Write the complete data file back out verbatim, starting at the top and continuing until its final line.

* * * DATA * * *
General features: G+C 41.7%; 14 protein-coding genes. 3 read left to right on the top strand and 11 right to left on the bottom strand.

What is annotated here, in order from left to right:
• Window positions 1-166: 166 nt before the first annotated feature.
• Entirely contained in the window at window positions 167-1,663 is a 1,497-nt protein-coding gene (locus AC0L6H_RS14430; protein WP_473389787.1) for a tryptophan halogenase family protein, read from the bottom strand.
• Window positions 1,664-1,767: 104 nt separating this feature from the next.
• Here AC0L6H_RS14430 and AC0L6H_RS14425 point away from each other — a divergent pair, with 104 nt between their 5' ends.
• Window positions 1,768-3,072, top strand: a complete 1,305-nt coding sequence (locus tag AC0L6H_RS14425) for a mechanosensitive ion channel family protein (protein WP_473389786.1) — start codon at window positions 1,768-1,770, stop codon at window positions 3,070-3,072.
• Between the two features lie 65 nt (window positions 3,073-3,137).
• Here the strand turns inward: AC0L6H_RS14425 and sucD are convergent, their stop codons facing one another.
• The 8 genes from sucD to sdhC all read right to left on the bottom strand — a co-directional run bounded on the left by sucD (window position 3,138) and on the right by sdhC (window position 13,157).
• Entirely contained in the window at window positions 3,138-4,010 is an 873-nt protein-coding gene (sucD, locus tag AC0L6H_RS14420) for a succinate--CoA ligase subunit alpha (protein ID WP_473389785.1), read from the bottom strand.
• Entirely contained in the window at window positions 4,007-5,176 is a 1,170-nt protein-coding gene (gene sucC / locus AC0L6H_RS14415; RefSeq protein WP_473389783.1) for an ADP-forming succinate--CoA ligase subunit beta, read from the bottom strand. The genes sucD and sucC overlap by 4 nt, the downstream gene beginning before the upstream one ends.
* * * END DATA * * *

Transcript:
General features: G+C 41.7%; 14 protein-coding genes. 3 read left to right on the top strand and 11 right to left on the bottom strand.

What is annotated here, in order from left to right:
• Window positions 1-166: 166 nt before the first annotated feature.
• Entirely contained in the window at window positions 167-1,663 is a 1,497-nt protein-coding gene (locus AC0L6H_RS14430; protein WP_473389787.1) for a tryptophan halogenase family protein, read from the bottom strand.
• Window positions 1,664-1,767: 104 nt separating this feature from the next.
• Here AC0L6H_RS14430 and AC0L6H_RS14425 point away from each other — a divergent pair, with 104 nt between their 5' ends.
• Window positions 1,768-3,072, top strand: a complete 1,305-nt coding sequence (locus tag AC0L6H_RS14425) for a mechanosensitive ion channel family protein (protein WP_473389786.1) — start codon at window positions 1,768-1,770, stop codon at window positions 3,070-3,072.
• Between the two features lie 65 nt (window positions 3,073-3,137).
• Here the strand turns inward: AC0L6H_RS14425 and sucD are convergent, their stop codons facing one another.
• The 8 genes from sucD to sdhC all read right to left on the bottom strand — a co-directional run bounded on the left by sucD (window position 3,138) and on the right by sdhC (window position 13,157).
• Entirely contained in the window at window positions 3,138-4,010 is an 873-nt protein-coding gene (sucD, locus tag AC0L6H_RS14420) for a succinate--CoA ligase subunit alpha (protein ID WP_473389785.1), read from the bottom strand.
• Entirely contained in the window at window positions 4,007-5,176 is a 1,170-nt protein-coding gene (gene sucC / locus AC0L6H_RS14415; RefSeq protein WP_473389783.1) for an ADP-forming succinate--CoA ligase subunit beta, read from the bottom strand. The genes sucD and sucC overlap by 4 nt, the downstream gene beginning before the upstream one ends.